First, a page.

In Evicted, Princeton sociologist and MacArthur “Genius” Matthew Desmond follows eight families in Milwaukee as they struggle to keep a roof over their heads. Hailed as “wrenching and revelatory” (The Nation), “vivid and unsettling” (New York Review of Books), Evicted transforms our understanding of poverty and economic exploitation while providing fresh ideas for solving one of 21st-century America’s most devastating problems. Its unforgettable scenes of hope and loss remind us of the centrality of home, without which nothing else is possible.
On Tyranny: Twenty Lessons from the Twentieth Century: #1 New York Times Bestseller The Founding Fathers tried to protect us from the threat they knew, the tyranny that overcame ancient democracy. Today, our political order faces new threats, not unlike the totalitarianism of the twentieth century. We are no wiser than the Europeans who saw democracy yield to fascism, Nazism, or communism. Our one advantage is that we might learn from their experience.
Newscaster Howard Beale has a message for those who package reports of cute puppies, movie premieres, and fender benders as hard news: “I’m as mad as hell, and I’m not going to take this anymore.” Sidney Lumet directs Paddy Chayefsky’s satire (an Academy Award-winning* screenplay) about the things people do for love…and ratings. Three performers won Oscars. Best Actress Faye Dunaway is the TV exec guarding ratings like a tigress protecting cubs. Best Actor Peter Finch is Beale, whose airwave rants become a phenomenon. And William Holden, Robert Duvall, and Best Supporting Actress Beatrice Straight add to the fierce vitality.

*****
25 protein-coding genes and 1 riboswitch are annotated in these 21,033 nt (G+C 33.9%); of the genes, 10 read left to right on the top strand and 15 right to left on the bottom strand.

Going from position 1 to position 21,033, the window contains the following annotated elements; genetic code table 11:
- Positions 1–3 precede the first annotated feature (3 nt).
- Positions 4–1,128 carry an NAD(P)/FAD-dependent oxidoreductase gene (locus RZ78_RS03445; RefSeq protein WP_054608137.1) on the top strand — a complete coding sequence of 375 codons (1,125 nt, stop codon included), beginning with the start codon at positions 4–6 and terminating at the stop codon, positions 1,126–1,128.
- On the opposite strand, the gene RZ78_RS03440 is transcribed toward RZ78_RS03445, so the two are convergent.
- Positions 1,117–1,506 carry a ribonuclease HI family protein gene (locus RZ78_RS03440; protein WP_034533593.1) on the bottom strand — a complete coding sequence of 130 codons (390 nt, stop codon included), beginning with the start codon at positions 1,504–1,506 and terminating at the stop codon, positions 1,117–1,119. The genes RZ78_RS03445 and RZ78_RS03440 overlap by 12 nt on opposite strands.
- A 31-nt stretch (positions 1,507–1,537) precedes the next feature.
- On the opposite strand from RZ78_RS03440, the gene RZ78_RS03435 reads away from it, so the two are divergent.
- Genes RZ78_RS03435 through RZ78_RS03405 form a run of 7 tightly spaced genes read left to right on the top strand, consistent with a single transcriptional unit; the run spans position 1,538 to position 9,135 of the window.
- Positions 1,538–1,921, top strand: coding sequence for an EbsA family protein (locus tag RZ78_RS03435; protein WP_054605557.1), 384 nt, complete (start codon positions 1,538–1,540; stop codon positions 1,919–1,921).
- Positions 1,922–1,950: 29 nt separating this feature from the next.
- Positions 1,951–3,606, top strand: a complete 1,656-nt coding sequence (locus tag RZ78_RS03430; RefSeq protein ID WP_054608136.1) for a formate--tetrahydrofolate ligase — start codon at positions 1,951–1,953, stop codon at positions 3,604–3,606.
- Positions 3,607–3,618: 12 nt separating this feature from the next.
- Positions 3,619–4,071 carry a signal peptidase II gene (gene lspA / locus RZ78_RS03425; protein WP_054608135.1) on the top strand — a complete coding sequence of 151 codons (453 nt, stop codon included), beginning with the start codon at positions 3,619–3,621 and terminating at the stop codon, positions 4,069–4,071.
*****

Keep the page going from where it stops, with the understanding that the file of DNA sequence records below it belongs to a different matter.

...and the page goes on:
In this award-winning classic work of consensus history, Richard Hofstadter, author of The Age of Reform, examines the role of social movements in the perception of intellect in American life.
Walking with the Wind: A Memoir of the Movement The award-winning national bestseller, Walking with the Wind, is one of our most important records of the American civil rights movement. Told by John Lewis, who Cornel West calls a “national treasure,” this is a gripping first-hand account of the fight for civil rights and the courage it takes to change a nation.In 1957, a teenaged boy named John Lewis left a cotton farm in Alab…